If the stretch claims are true, sinking the hooks into fish more quickly during certain situations (deep water jigging comes to mind, as stretch can impede hook penetration), puts fluorocarbon out on top again.
The Downside to Fluoro

The following situations are not necessarily disadvantages, but more so occasions where fluoro may not be the best choice.

If working slow moving topwater baits – think Pop R’s – fluoro’s ability to sink may impede both the action of your lure, as well as your efficiency in picking up line for wrist and arm movements. Not necessarily your best bet.

Although many improvements have been made, fluorocarbon line does exhibit a greater stiffness and more of a memory than traditional lines. This can cause problems when using spinning gear (due to their small spools and the manner the line comes off), as well as on baitcast gear if braking systems are not properly adjusted. Takes a bit of getting used to.

Knot tying is extremely important when using fluorocarbon line, and if not done properly or with the appropriate knots, line breakage can occur – and more frequently than with monofilament. Spending a little extra time getting that knot perfect can make all the difference. Definitely not as forgiving as mono, at least in knot strength.

Of course, expense has to be mentioned when dealing with any fishing product. Expect to pay significantly more for fluoro line. Price variances are across the board, with some economical and other high priced product available to the consumer. My advice is to read up on specific reviews, heed positive reports, and ultimately make an informed decision before buying. Utilizing a backing on your reels to cut down on cost is definitely recommended.
Leader Material

Many folk use fluorocarbon line as a leader material, as certain situations don’t warrant a full spool of fluoro. Panfishing with light line is one that comes to mind. As finicky as these fish are, a three-foot “invisible” leader can definitely work wonders, and is all that is needed.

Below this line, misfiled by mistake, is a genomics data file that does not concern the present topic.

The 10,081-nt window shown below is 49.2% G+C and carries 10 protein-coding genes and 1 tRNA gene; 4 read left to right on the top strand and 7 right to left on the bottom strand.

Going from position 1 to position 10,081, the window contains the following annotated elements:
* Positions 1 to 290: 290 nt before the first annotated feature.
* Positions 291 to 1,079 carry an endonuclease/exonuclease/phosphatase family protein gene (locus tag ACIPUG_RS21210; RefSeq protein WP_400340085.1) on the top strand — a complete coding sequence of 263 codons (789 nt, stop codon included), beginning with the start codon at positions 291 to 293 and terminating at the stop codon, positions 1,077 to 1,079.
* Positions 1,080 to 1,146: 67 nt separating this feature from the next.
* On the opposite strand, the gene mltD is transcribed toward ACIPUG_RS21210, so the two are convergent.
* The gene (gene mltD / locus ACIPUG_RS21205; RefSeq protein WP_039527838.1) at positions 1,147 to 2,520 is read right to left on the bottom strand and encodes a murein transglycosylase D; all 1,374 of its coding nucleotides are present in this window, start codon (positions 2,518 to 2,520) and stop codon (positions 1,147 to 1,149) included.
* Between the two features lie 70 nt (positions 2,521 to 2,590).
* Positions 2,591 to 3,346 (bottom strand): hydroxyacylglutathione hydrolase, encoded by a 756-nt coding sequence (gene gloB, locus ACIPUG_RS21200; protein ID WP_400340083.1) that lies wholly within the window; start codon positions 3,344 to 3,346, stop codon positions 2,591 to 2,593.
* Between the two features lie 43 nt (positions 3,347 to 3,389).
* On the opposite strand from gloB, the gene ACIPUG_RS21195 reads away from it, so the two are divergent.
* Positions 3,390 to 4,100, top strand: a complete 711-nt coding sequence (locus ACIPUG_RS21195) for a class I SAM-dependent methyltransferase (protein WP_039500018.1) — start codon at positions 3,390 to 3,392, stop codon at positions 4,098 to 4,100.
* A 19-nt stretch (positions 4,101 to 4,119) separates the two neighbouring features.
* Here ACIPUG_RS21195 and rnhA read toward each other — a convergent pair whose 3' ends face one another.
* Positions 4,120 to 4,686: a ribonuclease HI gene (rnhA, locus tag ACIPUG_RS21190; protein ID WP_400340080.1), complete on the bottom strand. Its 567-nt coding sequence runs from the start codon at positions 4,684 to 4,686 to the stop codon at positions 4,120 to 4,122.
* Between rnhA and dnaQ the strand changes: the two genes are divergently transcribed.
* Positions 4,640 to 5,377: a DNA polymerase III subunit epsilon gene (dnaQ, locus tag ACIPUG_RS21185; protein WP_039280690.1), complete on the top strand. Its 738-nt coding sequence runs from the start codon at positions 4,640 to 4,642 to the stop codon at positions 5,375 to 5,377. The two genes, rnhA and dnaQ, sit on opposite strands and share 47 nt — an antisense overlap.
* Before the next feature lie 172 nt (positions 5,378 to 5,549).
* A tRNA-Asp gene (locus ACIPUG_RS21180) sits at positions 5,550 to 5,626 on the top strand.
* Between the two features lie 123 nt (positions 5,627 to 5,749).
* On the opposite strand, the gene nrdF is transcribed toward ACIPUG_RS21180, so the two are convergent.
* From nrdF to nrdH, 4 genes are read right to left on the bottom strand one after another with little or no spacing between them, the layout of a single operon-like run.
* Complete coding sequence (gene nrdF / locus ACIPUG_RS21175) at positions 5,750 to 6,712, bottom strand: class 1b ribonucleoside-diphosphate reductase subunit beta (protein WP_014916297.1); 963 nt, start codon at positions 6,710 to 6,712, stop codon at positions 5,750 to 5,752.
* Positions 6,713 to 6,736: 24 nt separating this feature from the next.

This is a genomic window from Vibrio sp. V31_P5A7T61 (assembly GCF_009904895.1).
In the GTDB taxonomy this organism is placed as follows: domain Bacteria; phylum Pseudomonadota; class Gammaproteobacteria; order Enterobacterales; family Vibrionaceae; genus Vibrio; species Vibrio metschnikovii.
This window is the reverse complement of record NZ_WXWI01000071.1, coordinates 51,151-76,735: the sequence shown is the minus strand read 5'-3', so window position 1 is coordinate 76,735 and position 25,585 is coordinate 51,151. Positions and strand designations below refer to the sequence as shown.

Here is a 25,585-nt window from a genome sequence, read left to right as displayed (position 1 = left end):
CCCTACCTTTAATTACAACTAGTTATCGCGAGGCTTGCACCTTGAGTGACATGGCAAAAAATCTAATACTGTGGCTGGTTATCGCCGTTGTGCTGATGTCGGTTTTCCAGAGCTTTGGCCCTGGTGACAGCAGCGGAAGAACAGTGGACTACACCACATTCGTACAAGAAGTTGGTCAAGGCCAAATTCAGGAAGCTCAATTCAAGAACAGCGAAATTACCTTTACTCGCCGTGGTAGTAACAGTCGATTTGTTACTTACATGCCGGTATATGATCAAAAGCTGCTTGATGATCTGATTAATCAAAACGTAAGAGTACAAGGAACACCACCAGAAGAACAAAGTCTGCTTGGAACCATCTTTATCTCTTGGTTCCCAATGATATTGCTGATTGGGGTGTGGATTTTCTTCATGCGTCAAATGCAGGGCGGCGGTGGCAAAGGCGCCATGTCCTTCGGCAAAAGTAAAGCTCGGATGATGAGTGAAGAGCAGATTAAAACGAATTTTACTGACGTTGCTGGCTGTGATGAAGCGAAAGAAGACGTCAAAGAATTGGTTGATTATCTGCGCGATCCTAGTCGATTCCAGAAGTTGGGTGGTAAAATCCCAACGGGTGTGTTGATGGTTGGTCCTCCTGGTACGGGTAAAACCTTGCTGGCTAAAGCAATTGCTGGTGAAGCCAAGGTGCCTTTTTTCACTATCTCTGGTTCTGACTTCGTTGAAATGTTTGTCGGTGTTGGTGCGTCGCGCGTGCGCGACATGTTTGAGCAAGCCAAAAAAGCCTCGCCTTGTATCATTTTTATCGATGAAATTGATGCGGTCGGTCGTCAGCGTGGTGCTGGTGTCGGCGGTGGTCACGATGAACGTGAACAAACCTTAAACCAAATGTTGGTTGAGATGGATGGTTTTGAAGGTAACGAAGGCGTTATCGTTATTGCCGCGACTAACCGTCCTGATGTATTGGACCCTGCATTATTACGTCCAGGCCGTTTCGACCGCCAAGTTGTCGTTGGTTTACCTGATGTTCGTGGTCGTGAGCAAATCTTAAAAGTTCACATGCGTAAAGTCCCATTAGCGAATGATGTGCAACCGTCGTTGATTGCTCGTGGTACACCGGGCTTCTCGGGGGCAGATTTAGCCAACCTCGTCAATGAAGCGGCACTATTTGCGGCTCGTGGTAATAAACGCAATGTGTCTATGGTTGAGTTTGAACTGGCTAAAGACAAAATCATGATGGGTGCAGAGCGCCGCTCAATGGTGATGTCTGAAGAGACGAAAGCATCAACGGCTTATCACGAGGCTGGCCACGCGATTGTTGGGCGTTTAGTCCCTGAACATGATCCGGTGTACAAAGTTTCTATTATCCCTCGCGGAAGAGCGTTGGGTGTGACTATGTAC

Carolina rigs are another good choice for fluoro leaders, as are drop shots, walleye jigging, and when trolling or casting for toothy critters. Again, if it is only your offering that will benefit from the use of fluoro, then tying on a leader is the way to go.

Knots are a hotly debated subject with fluoro line – tie one wrong or improperly, and line failure at the knot can certainly occur. Ask five anglers their preference and chances are you’ll get many different answers. Suggested knots to try are Uni to Uni, Blood, and Surgeons, although there are a host of others. Again, experiment and see which works best for you.

As for line to lure knots, Palomar and the Double Clinch seem to get the most play. Whichever you choose, lubricating the knot is paramount to decreasing the risk of failure, as well as ensuring that line doesn’t fall on top of other layers. Similar to doing your homework on the best line, investigate the best knots before heading out for the day.

As you can see from this overview, flurocarbon line can bring some specific perks to the realm of fishing. Although not advantageous to all situations you may encounter, I’d recommend introducing it to your arsenal this season – at the least, in order to see what all the fuss is about.

Line will always remain the most crucial link between you and that trophy fish, so choose wisely.

Back to Front Page of Magazine

Get North!
Stressed? need a vacation?  Visit Get North to find your Northern Ontario get-away!

Fishing Lodge Classifieds
Come fish your heart out at one of these many Lodges, Camps and Resorts.